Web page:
Marketing No Comments

Covid sharpens inequalities in UK housing market

The Covid crisis has widened inequalities in the UK housing market, according to new research published today.

Figures from building society Nationwide show one in four private renters think the pandemic has made it more difficult for them to buy a home.

Sharp rises in house prices over the last year, driven by demand being stoked by the stamp duty holiday and prospective homebuyers rushing to snap up larger properties with gardens, has reduced housing affordability for first-time-buyers.

To find out more about how we can assist you with your Mortgage requirements, please click here to get in touch

Research from property search site Rightmove shows house prices jumped 5.7 per cent annually in July to reach a record high.

Homeownership rates have dropped markedly over the last 15 years, the research shows. 57 per cent of households in the UK now own their home, compared to 64 per cent in 2003.

63 per cent of the country also thinks the UK has a housing crisis, underlining the need to increase home supply to ease inflationary pressures in the market.

Read about the UK Housing Market via our Specialist Residential & Buy to Let Division

Sara Bennison, chief product and marketing officer at Nationwide Building Society, said: “Our research and cross-industry conversations show that the pandemic has served to exacerbate long-standing issues in the housing market.

“Layer onto that the enormous challenge of making the UK’s homes net zero and the challenge ahead becomes even greater.”

By Jack Barnett

Source: City AM

Discover our Mortgage Broker services.

Marketing No Comments

House prices up 10% annually, according to ONS

Average house prices increased by 10.0% over the year to May, up from 9.6% in April, according to the latest figures from the ONS.

On a monthly basis prices were up 0.9% in the month to May to an average £255,000, nearly returning to the record average house price seen in March of £256,000.

Average house prices increased over the year in England to £271,000 (9.7%), in Wales to £184,000 (13.3%), in Scotland to £171,000 (12.1%) and in Northern Ireland to £149,000 (6.0%).

To find out more about how we can assist you with your Mortgage requirements, please click here to get in touch

London continues to be the region with the lowest annual growth (5.2%) for the sixth consecutive month.

Tomer Aboody, director of property lender MT Finance, said: “Despite a dip in price growth in April, the housing market got back on track in May, continuing on its upwards trajectory.

“Buyer confidence certainly remains high, not only in terms of the desire to move but also in respect of getting the necessary finance approved, and this is helping push up prices.

“With so many mortgage products out there, buyers have the opportunity to get onto the property ladder, or move up it, at record low rates. If you have to stretch yourself to get a bigger mortgage to purchase the property you have set your heart on, low mortgage rates make this a much more palatable proposition.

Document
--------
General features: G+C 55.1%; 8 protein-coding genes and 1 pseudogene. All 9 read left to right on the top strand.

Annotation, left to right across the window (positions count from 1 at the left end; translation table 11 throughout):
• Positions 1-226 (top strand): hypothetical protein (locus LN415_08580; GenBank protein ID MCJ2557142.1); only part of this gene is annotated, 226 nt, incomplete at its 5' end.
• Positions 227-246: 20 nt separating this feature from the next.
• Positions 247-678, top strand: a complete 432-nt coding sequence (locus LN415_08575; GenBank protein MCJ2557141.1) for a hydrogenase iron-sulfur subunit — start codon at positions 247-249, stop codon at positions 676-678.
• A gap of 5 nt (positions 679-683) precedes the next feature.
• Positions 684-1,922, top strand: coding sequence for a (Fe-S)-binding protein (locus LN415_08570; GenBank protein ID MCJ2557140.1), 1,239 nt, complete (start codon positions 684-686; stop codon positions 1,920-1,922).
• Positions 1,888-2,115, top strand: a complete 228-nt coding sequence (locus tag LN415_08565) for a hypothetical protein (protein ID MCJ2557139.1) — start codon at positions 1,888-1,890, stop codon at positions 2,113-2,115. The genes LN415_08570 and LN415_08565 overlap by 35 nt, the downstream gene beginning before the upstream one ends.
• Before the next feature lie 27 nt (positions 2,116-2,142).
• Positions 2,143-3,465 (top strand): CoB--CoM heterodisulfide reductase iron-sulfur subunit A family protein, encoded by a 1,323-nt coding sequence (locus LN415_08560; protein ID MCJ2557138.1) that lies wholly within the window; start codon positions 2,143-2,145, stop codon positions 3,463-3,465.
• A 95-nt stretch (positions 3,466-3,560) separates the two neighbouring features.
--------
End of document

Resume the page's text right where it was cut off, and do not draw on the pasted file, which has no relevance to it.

Read about the UK Housing Market via our Specialist Residential & Buy to Let Division

“Stamp duty holiday or not, prime properties with good outdoor space, including room to work from home and not too far from the station or the office to make commuting possible where necessary, will always be in demand with multiple buyers willing, and able, to pay.”

Mark Harris, chief executive of mortgage broker SPF Private Clients, added: “Continued strong demand for property, combined with a lack of stock, is pushing up prices further still. Low mortgage rates, combined with bigger deposits built up during lockdown, are giving buyers plenty of purchase power.

“Despite the tapering of the stamp duty holiday, there isn’t much sign of a significant slowdown in the market. Lenders remain keen to lend and interest rates look unlikely to rise anytime soon, resulting in some cheap mortgage deals, particularly for those with large deposits.”

Source: Mortgage Introducer

Discover our Mortgage Broker services.

Marketing No Comments

London Lettings Heat Up As Workers Return to the Office

London’s rental market gathered momentum in June as tenants prepared for a return to the office with 24 per cent more tenancies agreed compared to May, according to Chestertons’ latest market analysis. Tenants were also keen to take advantage of rents which had fallen to 18-month lows but which are now starting to rise as the supply of available properties reduces. Some of the areas that have seen the biggest rental increase over the past three months are Greenwich (4.9 per cent), Kew (4.7 per cent), Knightsbridge (4.7 per cent) and Battersea Rise (3.9 per cent).

To find out more about how we can assist you with your Mortgage requirements, please click here to get in touch

Richard Davies, head of lettings at Chestertons, said: “As UK businesses are preparing for the reopening of offices, London’s lettings market is already witnessing the return of the city worker, rushing to rent a home in close proximity to work. Chestertons agreed the highest ever aggregate number of tenancies for any first half year period. Adding to the demand is the imminent return of international students and corporate tenants which, since some easing of travel restrictions, has already been evident.”